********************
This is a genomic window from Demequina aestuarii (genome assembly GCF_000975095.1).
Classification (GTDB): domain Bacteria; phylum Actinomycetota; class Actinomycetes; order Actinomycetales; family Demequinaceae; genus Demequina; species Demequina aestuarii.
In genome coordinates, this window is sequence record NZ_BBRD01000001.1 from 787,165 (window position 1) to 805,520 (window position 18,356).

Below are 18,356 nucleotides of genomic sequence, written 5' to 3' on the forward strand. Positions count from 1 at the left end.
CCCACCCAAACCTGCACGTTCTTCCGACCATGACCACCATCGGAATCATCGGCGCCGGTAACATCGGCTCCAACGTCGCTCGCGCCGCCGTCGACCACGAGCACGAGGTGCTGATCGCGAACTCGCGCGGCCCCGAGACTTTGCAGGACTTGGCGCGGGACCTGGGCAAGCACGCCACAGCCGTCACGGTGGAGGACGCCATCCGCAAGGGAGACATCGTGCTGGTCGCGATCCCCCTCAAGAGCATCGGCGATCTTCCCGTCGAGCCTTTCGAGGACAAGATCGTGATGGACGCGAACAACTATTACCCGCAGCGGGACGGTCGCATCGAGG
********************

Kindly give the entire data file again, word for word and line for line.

This is a genomic window from Demequina aestuarii (genome assembly GCF_000975095.1).
Classification (GTDB): domain Bacteria; phylum Actinomycetota; class Actinomycetes; order Actinomycetales; family Demequinaceae; genus Demequina; species Demequina aestuarii.
In genome coordinates, this window is sequence record NZ_BBRD01000001.1 from 787,165 (window position 1) to 805,520 (window position 18,356).

Below are 18,356 nucleotides of genomic sequence, written 5' to 3' on the forward strand. Positions count from 1 at the left end.
CCCACCCAAACCTGCACGTTCTTCCGACCATGACCACCATCGGAATCATCGGCGCCGGTAACATCGGCTCCAACGTCGCTCGCGCCGCCGTCGACCACGAGCACGAGGTGCTGATCGCGAACTCGCGCGGCCCCGAGACTTTGCAGGACTTGGCGCGGGACCTGGGCAAGCACGCCACAGCCGTCACGGTGGAGGACGCCATCCGCAAGGGAGACATCGTGCTGGTCGCGATCCCCCTCAAGAGCATCGGCGATCTTCCCGTCGAGCCTTTCGAGGACAAGATCGTGATGGACGCGAACAACTATTACCCGCAGCGGGACGGTCGCATCGAGG